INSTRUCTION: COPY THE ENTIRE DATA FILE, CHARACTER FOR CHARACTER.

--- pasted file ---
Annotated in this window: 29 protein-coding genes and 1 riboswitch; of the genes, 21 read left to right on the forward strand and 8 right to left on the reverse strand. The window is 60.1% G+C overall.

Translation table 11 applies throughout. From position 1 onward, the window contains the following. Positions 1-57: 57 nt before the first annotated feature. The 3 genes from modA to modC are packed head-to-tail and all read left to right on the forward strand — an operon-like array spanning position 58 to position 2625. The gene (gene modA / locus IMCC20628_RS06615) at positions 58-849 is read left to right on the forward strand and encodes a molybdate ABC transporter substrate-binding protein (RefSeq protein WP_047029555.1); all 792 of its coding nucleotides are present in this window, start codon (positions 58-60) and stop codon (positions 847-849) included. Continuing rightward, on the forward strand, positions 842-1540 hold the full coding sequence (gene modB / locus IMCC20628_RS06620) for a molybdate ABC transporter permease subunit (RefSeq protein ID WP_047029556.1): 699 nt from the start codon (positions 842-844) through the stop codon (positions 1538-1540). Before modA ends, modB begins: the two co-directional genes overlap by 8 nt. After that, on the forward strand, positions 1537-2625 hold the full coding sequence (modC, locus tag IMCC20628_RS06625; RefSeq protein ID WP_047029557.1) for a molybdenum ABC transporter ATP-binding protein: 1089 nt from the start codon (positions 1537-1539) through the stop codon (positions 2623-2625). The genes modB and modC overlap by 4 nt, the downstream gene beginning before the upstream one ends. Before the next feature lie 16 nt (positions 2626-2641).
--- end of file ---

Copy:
Annotated in this window: 29 protein-coding genes and 1 riboswitch; of the genes, 21 read left to right on the forward strand and 8 right to left on the reverse strand. The window is 60.1% G+C overall.

Translation table 11 applies throughout. From position 1 onward, the window contains the following. Positions 1-57: 57 nt before the first annotated feature. The 3 genes from modA to modC are packed head-to-tail and all read left to right on the forward strand — an operon-like array spanning position 58 to position 2625. The gene (gene modA / locus IMCC20628_RS06615) at positions 58-849 is read left to right on the forward strand and encodes a molybdate ABC transporter substrate-binding protein (RefSeq protein WP_047029555.1); all 792 of its coding nucleotides are present in this window, start codon (positions 58-60) and stop codon (positions 847-849) included. Continuing rightward, on the forward strand, positions 842-1540 hold the full coding sequence (gene modB / locus IMCC20628_RS06620) for a molybdate ABC transporter permease subunit (RefSeq protein ID WP_047029556.1): 699 nt from the start codon (positions 842-844) through the stop codon (positions 1538-1540). Before modA ends, modB begins: the two co-directional genes overlap by 8 nt. After that, on the forward strand, positions 1537-2625 hold the full coding sequence (modC, locus tag IMCC20628_RS06625; RefSeq protein ID WP_047029557.1) for a molybdenum ABC transporter ATP-binding protein: 1089 nt from the start codon (positions 1537-1539) through the stop codon (positions 2623-2625). The genes modB and modC overlap by 4 nt, the downstream gene beginning before the upstream one ends. Before the next feature lie 16 nt (positions 2626-2641).